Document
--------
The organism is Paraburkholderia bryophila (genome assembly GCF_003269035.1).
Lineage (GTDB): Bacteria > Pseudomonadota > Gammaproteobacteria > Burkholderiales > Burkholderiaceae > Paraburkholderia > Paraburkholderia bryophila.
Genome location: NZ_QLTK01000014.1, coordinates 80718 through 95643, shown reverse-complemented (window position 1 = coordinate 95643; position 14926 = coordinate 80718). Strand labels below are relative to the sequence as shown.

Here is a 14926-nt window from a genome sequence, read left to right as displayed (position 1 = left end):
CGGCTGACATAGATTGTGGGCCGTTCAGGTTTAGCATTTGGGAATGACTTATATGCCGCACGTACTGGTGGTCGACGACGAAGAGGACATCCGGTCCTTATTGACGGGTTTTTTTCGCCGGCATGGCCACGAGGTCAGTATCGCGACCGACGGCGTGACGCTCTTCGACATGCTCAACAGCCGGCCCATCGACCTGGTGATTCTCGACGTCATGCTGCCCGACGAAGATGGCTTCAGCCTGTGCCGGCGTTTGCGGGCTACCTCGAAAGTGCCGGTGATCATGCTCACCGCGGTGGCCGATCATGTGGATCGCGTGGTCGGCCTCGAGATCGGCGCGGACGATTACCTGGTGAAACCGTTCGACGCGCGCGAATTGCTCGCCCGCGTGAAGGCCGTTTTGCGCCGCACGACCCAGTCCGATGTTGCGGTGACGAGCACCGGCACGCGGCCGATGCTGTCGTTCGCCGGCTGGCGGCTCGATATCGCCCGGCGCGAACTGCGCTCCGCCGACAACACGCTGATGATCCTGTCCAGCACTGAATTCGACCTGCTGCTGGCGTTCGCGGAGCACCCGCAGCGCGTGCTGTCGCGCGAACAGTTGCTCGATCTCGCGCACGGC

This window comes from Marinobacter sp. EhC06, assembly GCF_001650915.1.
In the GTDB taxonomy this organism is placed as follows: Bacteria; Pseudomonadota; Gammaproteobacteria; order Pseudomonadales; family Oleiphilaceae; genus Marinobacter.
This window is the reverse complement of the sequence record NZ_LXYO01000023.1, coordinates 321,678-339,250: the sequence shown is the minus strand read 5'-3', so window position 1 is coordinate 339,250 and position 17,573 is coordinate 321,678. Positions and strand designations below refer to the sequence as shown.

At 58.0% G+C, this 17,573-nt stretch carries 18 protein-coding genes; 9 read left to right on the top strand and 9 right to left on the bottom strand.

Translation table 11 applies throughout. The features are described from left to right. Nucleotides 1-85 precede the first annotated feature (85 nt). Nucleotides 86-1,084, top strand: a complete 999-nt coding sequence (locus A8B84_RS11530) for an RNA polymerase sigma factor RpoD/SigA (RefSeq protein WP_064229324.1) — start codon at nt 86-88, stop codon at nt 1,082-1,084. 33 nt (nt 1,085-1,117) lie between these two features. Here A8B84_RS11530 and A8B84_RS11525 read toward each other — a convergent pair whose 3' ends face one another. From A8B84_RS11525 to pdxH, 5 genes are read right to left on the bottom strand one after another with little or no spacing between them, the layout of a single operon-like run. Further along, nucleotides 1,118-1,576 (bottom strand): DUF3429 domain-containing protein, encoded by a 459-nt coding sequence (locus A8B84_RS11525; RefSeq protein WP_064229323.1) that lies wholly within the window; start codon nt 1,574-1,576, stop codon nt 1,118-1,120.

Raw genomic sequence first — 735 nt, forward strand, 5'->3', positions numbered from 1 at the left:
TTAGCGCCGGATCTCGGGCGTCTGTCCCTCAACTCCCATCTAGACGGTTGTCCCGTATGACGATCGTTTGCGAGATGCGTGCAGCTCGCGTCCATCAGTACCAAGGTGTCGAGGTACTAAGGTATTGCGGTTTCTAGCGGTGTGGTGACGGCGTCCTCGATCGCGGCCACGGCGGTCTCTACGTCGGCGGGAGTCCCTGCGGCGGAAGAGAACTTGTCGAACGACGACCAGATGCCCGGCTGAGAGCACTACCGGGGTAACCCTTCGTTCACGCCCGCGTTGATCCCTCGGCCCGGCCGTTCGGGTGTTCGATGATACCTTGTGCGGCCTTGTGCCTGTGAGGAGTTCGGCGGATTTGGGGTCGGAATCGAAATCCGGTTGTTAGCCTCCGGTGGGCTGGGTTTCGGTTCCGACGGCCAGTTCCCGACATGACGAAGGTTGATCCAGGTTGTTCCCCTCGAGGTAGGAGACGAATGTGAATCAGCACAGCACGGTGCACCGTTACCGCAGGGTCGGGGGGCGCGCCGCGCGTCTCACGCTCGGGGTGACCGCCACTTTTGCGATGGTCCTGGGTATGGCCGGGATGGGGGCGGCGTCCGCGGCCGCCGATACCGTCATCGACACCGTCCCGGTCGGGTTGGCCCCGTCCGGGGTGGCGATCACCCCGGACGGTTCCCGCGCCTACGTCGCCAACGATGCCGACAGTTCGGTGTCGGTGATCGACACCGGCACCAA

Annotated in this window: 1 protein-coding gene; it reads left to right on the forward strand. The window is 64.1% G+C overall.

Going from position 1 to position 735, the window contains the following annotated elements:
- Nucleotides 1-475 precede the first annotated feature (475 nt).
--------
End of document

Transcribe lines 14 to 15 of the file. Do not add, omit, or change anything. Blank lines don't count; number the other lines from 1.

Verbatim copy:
Going from position 1 to position 735, the window contains the following annotated elements:
- Nucleotides 1-475 precede the first annotated feature (475 nt).